Euro zone consumer prices grew less than expected in February because of a fall in unprocessed food prices and reduced energy inflation, data from the European Union's statistics office Eurostat showed today. 

Inflation in the 19 countries sharing the euro was 0.2% month-on-month and 1.1% year-on-year. 

Economists polled by Reuters had expected that monthly increase, but forecast a 1.2% annual rise, in line with Eurostat's own earlier estimate. 

Unprocessed food prices fell 0.3% month-on-month in February for a 0.9% year-on-year decline, which subtracted 0.07 points from the overall final annual figure. 

Energy prices also fell 0.3% on the month for a 2.1% year-on-year rise, slowing from 2.2% in January. 

Without these two most volatile components, a measure the European Central Bank calls core inflation, prices rose 0.3% on the month and 1.2% year-on-year, the same annual rate as in January. 

Some economists look at an inflation measure that excludes even more volatile components, like alcohol and tobacco prices which are often subject to government changes in excise tax.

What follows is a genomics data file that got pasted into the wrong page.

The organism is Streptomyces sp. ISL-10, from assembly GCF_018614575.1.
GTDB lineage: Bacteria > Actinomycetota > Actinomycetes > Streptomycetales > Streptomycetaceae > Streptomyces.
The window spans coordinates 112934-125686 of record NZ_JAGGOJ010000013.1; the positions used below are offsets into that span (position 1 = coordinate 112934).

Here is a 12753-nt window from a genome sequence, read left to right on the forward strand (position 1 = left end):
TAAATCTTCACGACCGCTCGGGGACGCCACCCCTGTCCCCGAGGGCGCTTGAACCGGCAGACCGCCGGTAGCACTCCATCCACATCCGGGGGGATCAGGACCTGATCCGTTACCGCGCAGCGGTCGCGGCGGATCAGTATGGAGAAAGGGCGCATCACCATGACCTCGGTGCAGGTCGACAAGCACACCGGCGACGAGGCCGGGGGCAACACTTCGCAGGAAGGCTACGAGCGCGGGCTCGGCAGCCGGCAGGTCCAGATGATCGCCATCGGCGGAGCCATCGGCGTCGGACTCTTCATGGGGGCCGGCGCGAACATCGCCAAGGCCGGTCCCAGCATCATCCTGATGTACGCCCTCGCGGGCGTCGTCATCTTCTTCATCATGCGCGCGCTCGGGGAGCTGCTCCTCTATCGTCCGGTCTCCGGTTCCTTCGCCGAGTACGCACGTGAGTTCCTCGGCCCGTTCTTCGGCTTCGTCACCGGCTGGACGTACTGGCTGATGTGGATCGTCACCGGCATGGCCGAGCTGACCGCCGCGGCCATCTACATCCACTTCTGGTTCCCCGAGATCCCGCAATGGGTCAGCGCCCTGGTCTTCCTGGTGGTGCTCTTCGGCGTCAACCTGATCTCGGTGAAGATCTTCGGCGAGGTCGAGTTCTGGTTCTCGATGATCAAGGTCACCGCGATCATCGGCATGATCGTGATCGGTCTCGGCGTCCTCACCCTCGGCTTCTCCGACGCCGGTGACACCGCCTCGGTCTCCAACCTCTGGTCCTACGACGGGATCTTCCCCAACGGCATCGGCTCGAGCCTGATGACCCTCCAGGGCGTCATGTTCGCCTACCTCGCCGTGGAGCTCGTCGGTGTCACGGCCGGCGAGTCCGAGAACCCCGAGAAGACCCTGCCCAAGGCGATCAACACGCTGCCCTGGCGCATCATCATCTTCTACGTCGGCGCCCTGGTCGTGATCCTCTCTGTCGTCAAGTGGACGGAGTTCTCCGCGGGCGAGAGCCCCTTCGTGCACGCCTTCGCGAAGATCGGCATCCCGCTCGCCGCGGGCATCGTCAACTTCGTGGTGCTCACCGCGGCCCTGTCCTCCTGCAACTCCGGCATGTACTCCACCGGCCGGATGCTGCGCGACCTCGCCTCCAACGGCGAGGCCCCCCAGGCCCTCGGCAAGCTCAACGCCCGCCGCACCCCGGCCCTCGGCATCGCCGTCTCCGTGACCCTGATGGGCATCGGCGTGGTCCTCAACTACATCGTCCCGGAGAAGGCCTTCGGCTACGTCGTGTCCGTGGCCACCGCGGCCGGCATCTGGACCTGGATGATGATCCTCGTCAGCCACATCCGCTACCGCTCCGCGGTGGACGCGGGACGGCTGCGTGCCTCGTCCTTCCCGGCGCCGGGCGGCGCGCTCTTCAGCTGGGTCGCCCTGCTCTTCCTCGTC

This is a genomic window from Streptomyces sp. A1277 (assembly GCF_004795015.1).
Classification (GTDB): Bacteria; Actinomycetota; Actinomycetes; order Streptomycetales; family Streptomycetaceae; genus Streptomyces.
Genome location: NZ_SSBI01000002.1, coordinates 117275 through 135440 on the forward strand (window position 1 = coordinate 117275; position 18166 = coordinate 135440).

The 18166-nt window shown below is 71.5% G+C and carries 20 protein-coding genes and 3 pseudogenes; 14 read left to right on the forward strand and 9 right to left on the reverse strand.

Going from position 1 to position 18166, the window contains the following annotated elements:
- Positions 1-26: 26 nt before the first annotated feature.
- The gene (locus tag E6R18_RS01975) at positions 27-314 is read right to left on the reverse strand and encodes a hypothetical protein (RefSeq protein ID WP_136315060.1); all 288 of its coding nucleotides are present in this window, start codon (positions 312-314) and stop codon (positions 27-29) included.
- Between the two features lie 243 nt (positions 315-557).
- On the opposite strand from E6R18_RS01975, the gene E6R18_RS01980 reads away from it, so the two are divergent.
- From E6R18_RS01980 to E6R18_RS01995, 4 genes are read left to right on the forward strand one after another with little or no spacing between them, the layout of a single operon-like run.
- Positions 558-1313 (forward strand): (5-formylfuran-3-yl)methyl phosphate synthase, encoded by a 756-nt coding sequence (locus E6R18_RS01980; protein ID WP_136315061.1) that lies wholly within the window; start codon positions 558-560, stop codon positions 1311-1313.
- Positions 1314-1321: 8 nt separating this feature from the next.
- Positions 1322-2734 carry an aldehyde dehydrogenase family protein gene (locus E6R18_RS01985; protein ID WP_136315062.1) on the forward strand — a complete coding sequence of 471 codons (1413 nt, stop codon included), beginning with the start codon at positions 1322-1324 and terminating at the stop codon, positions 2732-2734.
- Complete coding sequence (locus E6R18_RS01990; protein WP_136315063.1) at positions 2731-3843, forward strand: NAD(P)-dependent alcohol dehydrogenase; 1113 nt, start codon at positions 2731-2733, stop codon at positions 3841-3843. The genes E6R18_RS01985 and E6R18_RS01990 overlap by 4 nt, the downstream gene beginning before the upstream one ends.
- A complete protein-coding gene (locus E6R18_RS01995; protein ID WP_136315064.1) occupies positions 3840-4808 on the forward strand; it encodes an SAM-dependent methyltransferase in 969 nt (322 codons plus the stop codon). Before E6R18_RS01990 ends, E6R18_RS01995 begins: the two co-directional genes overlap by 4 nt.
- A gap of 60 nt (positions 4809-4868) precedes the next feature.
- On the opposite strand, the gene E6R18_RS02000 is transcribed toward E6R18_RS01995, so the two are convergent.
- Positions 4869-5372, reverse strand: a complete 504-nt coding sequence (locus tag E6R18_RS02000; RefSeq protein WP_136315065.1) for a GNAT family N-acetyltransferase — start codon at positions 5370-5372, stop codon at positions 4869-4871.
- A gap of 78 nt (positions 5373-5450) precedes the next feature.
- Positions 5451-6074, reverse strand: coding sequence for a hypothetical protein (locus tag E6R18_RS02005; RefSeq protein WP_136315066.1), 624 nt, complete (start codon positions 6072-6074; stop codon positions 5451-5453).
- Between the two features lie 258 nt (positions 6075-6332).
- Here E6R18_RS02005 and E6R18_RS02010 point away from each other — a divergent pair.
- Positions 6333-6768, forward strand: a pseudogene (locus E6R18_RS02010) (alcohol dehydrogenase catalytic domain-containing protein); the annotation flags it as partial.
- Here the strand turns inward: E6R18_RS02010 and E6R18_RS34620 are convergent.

This measure of inflation showed prices rising 0.4% month-on-month and 1% year-on-year, also unchanged from the January rate. 

The ECB wants to keep headline inflation below, but close to 2% year-on-year over the medium-term.

It has been buying tens of billions of euro zone government bonds on the secondary market to pump cash into the banking system and provoke bigger credit action that would boost economic growth and inflation. 

ECB President Mario Draghi has said that core inflation has yet to show "convincing signs of a sustained upward trend" because of slack in the labour market and the economy. 

Data on labour costs in the fourth quarter of 2017 released separately by Eurostat confirmed that analysis.

The growth of labour costs eased for a second consecutive quarter to 1.5% in the three months from October to December, although wage costs rose 1.7% from 1.6% in the third quarter.